Impact of Atrial Fibrillation on Exercise Capacity and Mortality in Heart Failure With Preserved Ejection Fraction: Insights From Cardiopulmonary Stress Testing
Background Atrial fibrillation (AF) has been objectively associated with exercise intolerance in patients with heart failure with reduced ejection fraction; however, its impact in patients with heart failure with preserved ejection fraction has not been fully scrutinized.
Methods and Results We identified 1744 patients with heart failure and ejection fraction ≥50% referred for cardiopulmonary stress testing at the Cleveland Clinic (Cleveland, OH), 239 of whom had AF. We used inverse probability of treatment weighting to balance clinical characteristics between patients with and without AF. A weighted linear regression model, adjusted for unbalanced variables (age, sex, diagnosis, hypertension, and β‐blocker use), was used to compare metabolic stress parameters and 8‐year total mortality (social security index) between both groups. Weighted mean ejection fraction was 58±5.9% in the entire population. After adjusting for unbalanced weighted variables, patients with AF versus those without AF had lower mean peak oxygen consumption (18.5±6.2 versus 20.3±7.1 mL/kg per minute), oxygen pulse (12.4±4.3 versus 12.9±4.7 mL/beat), and circulatory power (2877±1402 versus 3351±1788 mm Hg·mL/kg per minute) (P<0.001 for all comparisons) but similar submaximal exercise capacity (oxygen consumption at anaerobic threshold, 12.0±5.1 versus 12.4±6.0mL/kg per minute; P =0.3). Both groups had similar peak heart rate, whereas mean peak systolic blood pressure was lower in the AF group (150±35 versus 160±51 mm Hg; P<0.001). Moreover, AF was associated with higher total mortality.
Conclusions In the largest study of its kind, we demonstrate that AF is associated with peak exercise intolerance, impaired contractile reserve, and increased mortality in patients with heart failure with preserved ejection fraction. Whether AF is the primary offender in these patients or merely a bystander to worse diastolic function requires further investigation.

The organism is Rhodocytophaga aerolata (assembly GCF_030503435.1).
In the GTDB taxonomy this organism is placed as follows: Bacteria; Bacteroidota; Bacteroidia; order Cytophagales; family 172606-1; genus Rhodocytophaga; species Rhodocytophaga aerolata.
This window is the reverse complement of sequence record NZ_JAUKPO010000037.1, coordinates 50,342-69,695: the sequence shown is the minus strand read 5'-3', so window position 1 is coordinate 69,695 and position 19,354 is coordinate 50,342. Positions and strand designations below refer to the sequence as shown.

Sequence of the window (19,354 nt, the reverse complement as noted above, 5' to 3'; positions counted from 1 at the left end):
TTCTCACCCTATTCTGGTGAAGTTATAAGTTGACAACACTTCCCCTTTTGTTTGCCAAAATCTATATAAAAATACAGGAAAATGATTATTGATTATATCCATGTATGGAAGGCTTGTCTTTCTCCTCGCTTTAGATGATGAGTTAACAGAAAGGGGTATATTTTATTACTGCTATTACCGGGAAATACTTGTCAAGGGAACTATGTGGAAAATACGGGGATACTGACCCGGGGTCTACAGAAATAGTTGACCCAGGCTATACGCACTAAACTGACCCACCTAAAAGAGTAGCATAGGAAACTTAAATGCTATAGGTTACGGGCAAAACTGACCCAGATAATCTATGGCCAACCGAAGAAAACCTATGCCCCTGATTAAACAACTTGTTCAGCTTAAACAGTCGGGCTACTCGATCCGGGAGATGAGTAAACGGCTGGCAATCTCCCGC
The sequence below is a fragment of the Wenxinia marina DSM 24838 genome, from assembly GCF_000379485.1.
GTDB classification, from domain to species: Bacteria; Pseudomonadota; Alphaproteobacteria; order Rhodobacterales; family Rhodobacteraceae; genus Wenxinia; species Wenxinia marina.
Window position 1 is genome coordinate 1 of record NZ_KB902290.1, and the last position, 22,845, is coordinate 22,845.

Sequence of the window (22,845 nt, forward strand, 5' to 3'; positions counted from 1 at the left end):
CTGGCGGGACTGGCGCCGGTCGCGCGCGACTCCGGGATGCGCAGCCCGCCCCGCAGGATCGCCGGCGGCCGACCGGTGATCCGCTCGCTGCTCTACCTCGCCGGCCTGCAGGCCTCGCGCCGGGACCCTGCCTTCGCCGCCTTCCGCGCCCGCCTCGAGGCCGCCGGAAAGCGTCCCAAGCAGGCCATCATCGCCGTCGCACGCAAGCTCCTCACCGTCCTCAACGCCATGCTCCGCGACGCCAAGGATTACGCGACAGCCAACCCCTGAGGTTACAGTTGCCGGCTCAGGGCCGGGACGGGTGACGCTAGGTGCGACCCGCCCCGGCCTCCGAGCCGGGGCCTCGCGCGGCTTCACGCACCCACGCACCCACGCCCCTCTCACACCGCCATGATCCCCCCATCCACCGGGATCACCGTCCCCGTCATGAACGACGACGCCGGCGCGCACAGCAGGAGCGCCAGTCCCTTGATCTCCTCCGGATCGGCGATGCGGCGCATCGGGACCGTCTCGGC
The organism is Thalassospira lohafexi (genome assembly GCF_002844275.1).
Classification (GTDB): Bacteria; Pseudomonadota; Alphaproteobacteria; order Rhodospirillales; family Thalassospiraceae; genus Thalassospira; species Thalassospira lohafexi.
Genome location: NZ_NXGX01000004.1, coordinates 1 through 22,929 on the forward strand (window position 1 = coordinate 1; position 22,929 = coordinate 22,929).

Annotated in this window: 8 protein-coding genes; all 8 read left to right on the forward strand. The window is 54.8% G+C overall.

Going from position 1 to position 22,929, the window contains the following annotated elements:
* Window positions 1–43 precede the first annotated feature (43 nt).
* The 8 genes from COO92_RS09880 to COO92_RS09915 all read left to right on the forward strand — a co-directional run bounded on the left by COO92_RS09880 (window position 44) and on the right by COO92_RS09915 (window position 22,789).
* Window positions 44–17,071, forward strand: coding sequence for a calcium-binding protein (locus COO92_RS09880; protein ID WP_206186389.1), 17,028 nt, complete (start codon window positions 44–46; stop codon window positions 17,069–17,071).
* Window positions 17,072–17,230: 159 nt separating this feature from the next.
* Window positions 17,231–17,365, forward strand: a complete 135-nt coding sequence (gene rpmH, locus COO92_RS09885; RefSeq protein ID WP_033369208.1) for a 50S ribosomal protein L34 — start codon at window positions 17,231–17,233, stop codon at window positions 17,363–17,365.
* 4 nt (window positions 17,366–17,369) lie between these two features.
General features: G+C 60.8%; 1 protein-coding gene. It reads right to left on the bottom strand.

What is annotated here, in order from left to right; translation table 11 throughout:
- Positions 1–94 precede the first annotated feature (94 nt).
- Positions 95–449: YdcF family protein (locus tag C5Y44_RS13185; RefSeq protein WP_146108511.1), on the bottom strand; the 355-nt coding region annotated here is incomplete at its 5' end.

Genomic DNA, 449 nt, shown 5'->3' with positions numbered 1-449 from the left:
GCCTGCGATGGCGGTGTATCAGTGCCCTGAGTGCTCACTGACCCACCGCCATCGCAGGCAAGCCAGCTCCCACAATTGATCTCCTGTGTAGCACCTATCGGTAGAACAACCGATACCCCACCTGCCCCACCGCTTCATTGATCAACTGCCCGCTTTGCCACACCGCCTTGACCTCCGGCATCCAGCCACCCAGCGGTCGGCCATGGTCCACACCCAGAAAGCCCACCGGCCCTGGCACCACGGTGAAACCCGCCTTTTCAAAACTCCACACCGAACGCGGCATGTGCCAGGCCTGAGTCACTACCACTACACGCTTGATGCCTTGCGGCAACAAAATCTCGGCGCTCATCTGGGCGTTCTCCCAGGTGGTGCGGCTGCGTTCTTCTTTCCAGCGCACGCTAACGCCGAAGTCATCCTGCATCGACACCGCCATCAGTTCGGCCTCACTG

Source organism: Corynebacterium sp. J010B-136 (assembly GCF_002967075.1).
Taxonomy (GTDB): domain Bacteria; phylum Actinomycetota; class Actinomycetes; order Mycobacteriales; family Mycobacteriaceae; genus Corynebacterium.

What Is New?
In the largest study of its kind and after using inverse probability of treatment weighting, we found that atrial fibrillation (AF) is associated with impaired peak exercise capacity, but not submaximal exercise capacity, in patients with heart failure with preserved ejection fraction (HFpEF).
AF is associated with impaired contractile reserve during exercise in patients with HFpEF, evident by lower peak exercise systolic blood pressure.
AF is associated with increased total mortality in HFpEF, regardless of good heart rate control.
What Are the Clinical Implications?
Patients with HFpEF with AF have worse peak exercise capacity and prognosis.
Whether AF is in itself responsible for these worse outcomes or merely a sign of worse diastolic function needs to be further investigated.
A precision medicine approach using cardiopulmonary stress testing may be beneficial to objectively assess the physiologic and hemodynamic consequences of restoring normal sinus rhythm in patients with HFpEF with AF.
This may be valuable in complex patients with a myriad of coexisting cardiopulmonary diseases, where aggressive rhythm control can be directed only to those who show objective evidence of improved exercise capacity in sinus rhythm.